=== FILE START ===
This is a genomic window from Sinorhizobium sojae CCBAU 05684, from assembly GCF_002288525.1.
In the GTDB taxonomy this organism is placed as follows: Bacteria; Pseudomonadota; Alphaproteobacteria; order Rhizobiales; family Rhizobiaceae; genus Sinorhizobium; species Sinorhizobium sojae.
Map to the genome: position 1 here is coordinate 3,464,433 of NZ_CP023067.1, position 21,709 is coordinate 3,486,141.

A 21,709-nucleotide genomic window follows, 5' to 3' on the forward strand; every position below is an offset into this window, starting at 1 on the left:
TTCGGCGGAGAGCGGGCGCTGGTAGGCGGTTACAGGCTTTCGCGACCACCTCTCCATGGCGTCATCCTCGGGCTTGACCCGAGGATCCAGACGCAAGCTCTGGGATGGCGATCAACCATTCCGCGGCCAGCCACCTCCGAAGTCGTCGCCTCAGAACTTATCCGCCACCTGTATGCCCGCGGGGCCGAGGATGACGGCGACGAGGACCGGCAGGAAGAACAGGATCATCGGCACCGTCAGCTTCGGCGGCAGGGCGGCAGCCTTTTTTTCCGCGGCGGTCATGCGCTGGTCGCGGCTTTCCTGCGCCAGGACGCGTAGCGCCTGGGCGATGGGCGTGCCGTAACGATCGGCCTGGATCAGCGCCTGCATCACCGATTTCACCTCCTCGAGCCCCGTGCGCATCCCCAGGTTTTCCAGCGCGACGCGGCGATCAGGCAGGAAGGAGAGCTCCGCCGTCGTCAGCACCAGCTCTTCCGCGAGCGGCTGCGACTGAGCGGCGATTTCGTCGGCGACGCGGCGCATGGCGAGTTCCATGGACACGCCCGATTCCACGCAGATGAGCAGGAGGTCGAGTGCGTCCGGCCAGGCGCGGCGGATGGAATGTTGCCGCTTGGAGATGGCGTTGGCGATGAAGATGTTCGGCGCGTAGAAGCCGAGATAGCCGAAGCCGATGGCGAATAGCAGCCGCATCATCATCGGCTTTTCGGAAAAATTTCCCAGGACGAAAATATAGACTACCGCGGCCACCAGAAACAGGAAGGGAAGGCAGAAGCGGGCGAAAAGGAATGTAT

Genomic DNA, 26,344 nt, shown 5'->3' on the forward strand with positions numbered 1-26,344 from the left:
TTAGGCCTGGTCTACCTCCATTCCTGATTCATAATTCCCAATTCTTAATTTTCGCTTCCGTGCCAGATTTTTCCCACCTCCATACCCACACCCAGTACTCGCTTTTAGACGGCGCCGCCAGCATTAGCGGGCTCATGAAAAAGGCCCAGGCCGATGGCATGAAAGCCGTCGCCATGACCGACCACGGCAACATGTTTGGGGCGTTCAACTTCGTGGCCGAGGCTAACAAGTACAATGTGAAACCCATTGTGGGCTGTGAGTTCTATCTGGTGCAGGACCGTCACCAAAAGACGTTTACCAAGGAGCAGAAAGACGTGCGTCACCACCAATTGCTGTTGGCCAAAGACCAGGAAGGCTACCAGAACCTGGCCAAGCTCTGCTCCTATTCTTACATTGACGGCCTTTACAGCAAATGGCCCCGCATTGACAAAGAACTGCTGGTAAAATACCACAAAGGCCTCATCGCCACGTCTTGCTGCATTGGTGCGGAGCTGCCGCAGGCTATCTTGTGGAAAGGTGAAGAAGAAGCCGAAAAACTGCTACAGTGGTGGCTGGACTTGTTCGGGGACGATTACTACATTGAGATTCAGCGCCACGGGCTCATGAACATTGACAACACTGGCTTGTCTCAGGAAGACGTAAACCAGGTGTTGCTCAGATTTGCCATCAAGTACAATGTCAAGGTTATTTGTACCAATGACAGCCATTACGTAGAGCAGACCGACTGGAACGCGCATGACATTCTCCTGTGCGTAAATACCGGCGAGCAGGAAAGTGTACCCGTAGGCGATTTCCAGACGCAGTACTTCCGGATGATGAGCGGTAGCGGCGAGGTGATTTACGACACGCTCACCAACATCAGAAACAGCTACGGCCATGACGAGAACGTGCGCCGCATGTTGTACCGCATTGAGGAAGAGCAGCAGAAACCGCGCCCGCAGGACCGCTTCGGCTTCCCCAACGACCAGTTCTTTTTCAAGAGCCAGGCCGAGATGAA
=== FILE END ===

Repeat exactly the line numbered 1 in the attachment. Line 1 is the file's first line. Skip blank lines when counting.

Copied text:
This is a genomic window from Sinorhizobium sojae CCBAU 05684, from assembly GCF_002288525.1.